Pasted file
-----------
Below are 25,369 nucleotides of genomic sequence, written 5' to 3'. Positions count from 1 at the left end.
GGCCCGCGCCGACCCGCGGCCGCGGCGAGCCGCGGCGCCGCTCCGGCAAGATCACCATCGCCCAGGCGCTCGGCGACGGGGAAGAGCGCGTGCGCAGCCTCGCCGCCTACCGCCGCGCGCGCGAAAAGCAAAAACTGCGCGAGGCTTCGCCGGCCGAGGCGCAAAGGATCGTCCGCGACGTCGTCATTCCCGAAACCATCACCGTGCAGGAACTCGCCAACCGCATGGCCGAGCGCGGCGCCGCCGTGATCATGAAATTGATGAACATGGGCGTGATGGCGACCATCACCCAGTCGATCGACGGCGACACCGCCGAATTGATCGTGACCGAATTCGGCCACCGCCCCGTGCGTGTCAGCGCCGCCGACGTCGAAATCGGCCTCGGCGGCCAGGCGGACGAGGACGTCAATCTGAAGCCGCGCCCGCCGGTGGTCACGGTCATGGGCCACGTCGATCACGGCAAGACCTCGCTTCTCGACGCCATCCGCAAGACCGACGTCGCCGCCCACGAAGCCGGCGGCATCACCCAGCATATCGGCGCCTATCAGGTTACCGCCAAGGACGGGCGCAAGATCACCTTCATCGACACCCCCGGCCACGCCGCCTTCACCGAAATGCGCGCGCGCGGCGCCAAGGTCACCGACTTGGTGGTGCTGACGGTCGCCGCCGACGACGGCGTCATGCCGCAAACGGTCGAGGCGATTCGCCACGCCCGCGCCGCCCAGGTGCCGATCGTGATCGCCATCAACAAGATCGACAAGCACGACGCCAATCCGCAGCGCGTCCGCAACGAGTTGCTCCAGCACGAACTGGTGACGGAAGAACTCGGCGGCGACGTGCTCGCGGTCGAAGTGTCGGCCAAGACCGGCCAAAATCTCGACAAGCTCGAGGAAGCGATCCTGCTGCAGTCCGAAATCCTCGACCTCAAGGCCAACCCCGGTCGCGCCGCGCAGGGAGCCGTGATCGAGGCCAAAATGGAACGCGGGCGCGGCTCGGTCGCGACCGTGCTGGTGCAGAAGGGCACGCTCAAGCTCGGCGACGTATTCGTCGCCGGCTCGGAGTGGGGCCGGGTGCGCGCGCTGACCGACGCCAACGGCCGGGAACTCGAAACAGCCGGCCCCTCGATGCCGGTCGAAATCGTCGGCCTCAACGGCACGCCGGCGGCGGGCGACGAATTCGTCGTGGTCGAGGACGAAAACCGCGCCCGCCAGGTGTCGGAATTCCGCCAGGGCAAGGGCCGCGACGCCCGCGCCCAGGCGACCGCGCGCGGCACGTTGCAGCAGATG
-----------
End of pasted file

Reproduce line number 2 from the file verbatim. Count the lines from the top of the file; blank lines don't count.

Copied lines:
GGCCCGCGCCGACCCGCGGCCGCGGCGAGCCGCGGCGCCGCTCCGGCAAGATCACCATCGCCCAGGCGCTCGGCGACGGGGAAGAGCGCGTGCGCAGCCTCGCCGCCTACCGCCGCGCGCGCGAAAAGCAAAAACTGCGCGAGGCTTCGCCGGCCGAGGCGCAAAGGATCGTCCGCGACGTCGTCATTCCCGAAACCATCACCGTGCAGGAACTCGCCAACCGCATGGCCGAGCGCGGCGCCGCCGTGATCATGAAATTGATGAACATGGGCGTGATGGCGACCATCACCCAGTCGATCGACGGCGACACCGCCGAATTGATCGTGACCGAATTCGGCCACCGCCCCGTGCGTGTCAGCGCCGCCGACGTCGAAATCGGCCTCGGCGGCCAGGCGGACGAGGACGTCAATCTGAAGCCGCGCCCGCCGGTGGTCACGGTCATGGGCCACGTCGATCACGGCAAGACCTCGCTTCTCGACGCCATCCGCAAGACCGACGTCGCCGCCCACGAAGCCGGCGGCATCACCCAGCATATCGGCGCCTATCAGGTTACCGCCAAGGACGGGCGCAAGATCACCTTCATCGACACCCCCGGCCACGCCGCCTTCACCGAAATGCGCGCGCGCGGCGCCAAGGTCACCGACTTGGTGGTGCTGACGGTCGCCGCCGACGACGGCGTCATGCCGCAAACGGTCGAGGCGATTCGCCACGCCCGCGCCGCCCAGGTGCCGATCGTGATCGCCATCAACAAGATCGACAAGCACGACGCCAATCCGCAGCGCGTCCGCAACGAGTTGCTCCAGCACGAACTGGTGACGGAAGAACTCGGCGGCGACGTGCTCGCGGTCGAAGTGTCGGCCAAGACCGGCCAAAATCTCGACAAGCTCGAGGAAGCGATCCTGCTGCAGTCCGAAATCCTCGACCTCAAGGCCAACCCCGGTCGCGCCGCGCAGGGAGCCGTGATCGAGGCCAAAATGGAACGCGGGCGCGGCTCGGTCGCGACCGTGCTGGTGCAGAAGGGCACGCTCAAGCTCGGCGACGTATTCGTCGCCGGCTCGGAGTGGGGCCGGGTGCGCGCGCTGACCGACGCCAACGGCCGGGAACTCGAAACAGCCGGCCCCTCGATGCCGGTCGAAATCGTCGGCCTCAACGGCACGCCGGCGGCGGGCGACGAATTCGTCGTGGTCGAGGACGAAAACCGCGCCCGCCAGGTGTCGGAATTCCGCCAGGGCAAGGGCCGCGACGCCCGCGCCCAGGCGACCGCGCGCGGCACGTTGCAGCAGATG